Erin Seeley, CEO of the Metro Vancouver YWCA: Listening is Leading

Originally published on qathet Living

You might remember Erin from her first job behind the concession counter at the Recreation Complex, serving chicken nuggets to hockey fans. Or, from her time in the Academy of Music choirs, or on the volleyball and baseball teams, or from Girl Guides. To Erin, Powell River was her nest and launch pad; she was born at the old hospital in 1976, and graduated from Max Cameron in 1994 – the last year she lived here full-time before leaving to study at the University of Victoria, travel in Latin America, and later attend Simon Fraser University.

Now, Erin is at the helm of one of BC’s largest social services agencies: The YWCA of Metro Vancouver. Under her leadership, the agency provides housing for women and families, childcare, job skills, legal supports, mentorship, support for those who have experienced abuse, support for single moms, and much more.

“I lead from behind,” Erin said. “My skills are convening people, giving them skills and furthering the team and objective. I am pretty dedicated to the science of that. How do you connect, coach and mentor people and create an organizational structure where everyone can do their best?”

“We have three internal committees in our organization, all led by those with lived experience: a racial equity group, a gender diversity group and a truth and reconciliation group. It takes a big weight off my shoulders as CEO to avoid top-down decision making. I know that working this way helps advance social justice and creates systems of change.”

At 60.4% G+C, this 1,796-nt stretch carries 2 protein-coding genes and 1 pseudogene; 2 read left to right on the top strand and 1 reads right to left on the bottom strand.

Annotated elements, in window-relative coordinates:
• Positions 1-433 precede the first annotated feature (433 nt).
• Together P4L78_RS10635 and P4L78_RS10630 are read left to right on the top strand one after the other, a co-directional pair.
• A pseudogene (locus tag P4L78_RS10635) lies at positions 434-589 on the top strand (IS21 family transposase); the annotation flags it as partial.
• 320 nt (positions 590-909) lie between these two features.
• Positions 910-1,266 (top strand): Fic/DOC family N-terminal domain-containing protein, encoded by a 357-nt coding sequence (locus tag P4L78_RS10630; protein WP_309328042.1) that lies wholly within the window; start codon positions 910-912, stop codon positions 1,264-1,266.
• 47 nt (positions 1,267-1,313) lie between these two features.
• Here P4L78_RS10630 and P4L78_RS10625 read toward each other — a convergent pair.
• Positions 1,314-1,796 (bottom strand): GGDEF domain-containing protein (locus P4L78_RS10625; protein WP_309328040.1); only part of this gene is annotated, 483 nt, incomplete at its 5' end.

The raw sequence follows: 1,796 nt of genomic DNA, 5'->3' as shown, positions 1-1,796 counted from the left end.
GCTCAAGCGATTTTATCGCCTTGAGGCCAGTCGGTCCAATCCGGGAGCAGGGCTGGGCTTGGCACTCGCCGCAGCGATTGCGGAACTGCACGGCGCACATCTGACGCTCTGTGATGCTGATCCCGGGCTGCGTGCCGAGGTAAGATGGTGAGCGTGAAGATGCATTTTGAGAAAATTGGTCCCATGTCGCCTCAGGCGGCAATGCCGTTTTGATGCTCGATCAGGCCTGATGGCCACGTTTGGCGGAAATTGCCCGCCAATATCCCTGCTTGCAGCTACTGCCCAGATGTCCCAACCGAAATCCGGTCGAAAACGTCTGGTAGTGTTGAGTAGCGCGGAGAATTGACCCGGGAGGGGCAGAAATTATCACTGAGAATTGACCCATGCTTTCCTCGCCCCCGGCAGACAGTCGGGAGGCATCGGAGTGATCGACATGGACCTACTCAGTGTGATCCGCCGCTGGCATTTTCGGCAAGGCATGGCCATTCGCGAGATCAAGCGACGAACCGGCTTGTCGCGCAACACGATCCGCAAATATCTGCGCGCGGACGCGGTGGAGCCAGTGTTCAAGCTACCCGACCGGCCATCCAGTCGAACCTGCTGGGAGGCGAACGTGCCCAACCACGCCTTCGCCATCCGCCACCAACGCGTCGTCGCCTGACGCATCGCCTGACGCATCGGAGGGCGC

It’s not easy. Changing a large organization towards inclusive leadership can be gruelling, Erin reports. But for effectiveness and justice, it’s worth it.

 “This work is never smooth! It’s always messy. It takes a board that listens. You have to be willing to take risks, and to fail. Make sure your panels are really diverse. That can lead to differing opinions. The solution is to always default to values like respect and integrity, because sometimes discussions can get impassioned.”

“I always felt lucky growing up in a small community where my parents had good jobs [her father, the late Bob Seeley, co-owned and later worked at the GM dealership, and her step-mom, Kathy Northrup, managed Grace House.] I always knew we were fortunate. As I grew older, I learned how systems work against many people.”

From the tough love she received from Mrs. Halliday at Grief Point school, who made her challenge herself academically, to the generosity of the community scholarships that helped her chart her course, she credits this place for nurturing her, opening her eyes, and pushing her to be her best.

top photo credit: Erin Seeley says her Powell River roots helped her to take on an executive role and “lead from behind.” – Photo courtesy qathet Living

Sign-up for Cortes Currents email-out:

To receive an emailed catalogue of articles on Cortes Currents, send a (blank) email to subscribe to your desired frequency: